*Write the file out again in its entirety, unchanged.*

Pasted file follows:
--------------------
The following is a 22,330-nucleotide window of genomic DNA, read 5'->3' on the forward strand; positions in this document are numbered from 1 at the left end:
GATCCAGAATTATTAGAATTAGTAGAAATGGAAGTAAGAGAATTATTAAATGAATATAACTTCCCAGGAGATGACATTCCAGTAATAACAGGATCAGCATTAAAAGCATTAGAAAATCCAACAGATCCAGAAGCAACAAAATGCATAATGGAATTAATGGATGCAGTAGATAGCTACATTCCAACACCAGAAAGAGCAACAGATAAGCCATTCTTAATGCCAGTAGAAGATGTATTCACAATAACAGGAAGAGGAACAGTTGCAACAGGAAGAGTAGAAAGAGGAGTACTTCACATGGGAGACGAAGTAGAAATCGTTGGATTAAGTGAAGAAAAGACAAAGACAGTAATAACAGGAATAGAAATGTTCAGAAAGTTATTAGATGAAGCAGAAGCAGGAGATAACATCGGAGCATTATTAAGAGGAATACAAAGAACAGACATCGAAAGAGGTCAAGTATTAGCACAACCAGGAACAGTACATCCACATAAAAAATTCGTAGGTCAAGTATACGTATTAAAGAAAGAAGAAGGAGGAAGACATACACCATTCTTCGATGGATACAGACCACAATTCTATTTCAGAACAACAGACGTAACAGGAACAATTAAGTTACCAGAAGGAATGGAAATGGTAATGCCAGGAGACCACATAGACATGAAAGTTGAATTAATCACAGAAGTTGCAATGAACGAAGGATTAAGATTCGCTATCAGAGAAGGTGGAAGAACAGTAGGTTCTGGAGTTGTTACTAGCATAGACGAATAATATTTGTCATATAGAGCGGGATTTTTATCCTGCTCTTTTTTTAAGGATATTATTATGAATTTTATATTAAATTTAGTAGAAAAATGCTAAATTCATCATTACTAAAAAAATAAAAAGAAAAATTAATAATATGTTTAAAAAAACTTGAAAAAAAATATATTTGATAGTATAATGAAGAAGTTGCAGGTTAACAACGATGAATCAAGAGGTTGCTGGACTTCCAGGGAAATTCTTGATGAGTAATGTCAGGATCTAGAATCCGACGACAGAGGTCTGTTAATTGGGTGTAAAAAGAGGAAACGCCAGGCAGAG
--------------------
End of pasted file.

The following is a 22,330-nucleotide window of genomic DNA, read 5'->3' on the forward strand; positions in this document are numbered from 1 at the left end:
GATCCAGAATTATTAGAATTAGTAGAAATGGAAGTAAGAGAATTATTAAATGAATATAACTTCCCAGGAGATGACATTCCAGTAATAACAGGATCAGCATTAAAAGCATTAGAAAATCCAACAGATCCAGAAGCAACAAAATGCATAATGGAATTAATGGATGCAGTAGATAGCTACATTCCAACACCAGAAAGAGCAACAGATAAGCCATTCTTAATGCCAGTAGAAGATGTATTCACAATAACAGGAAGAGGAACAGTTGCAACAGGAAGAGTAGAAAGAGGAGTACTTCACATGGGAGACGAAGTAGAAATCGTTGGATTAAGTGAAGAAAAGACAAAGACAGTAATAACAGGAATAGAAATGTTCAGAAAGTTATTAGATGAAGCAGAAGCAGGAGATAACATCGGAGCATTATTAAGAGGAATACAAAGAACAGACATCGAAAGAGGTCAAGTATTAGCACAACCAGGAACAGTACATCCACATAAAAAATTCGTAGGTCAAGTATACGTATTAAAGAAAGAAGAAGGAGGAAGACATACACCATTCTTCGATGGATACAGACCACAATTCTATTTCAGAACAACAGACGTAACAGGAACAATTAAGTTACCAGAAGGAATGGAAATGGTAATGCCAGGAGACCACATAGACATGAAAGTTGAATTAATCACAGAAGTTGCAATGAACGAAGGATTAAGATTCGCTATCAGAGAAGGTGGAAGAACAGTAGGTTCTGGAGTTGTTACTAGCATAGACGAATAATATTTGTCATATAGAGCGGGATTTTTATCCTGCTCTTTTTTTAAGGATATTATTATGAATTTTATATTAAATTTAGTAGAAAAATGCTAAATTCATCATTACTAAAAAAATAAAAAGAAAAATTAATAATATGTTTAAAAAAACTTGAAAAAAAATATATTTGATAGTATAATGAAGAAGTTGCAGGTTAACAACGATGAATCAAGAGGTTGCTGGACTTCCAGGGAAATTCTTGATGAGTAATGTCAGGATCTAGAATCCGACGACAGAGGTCTGTTAATTGGGTGTAAAAAGAGGAAACGCCAGGCAGAG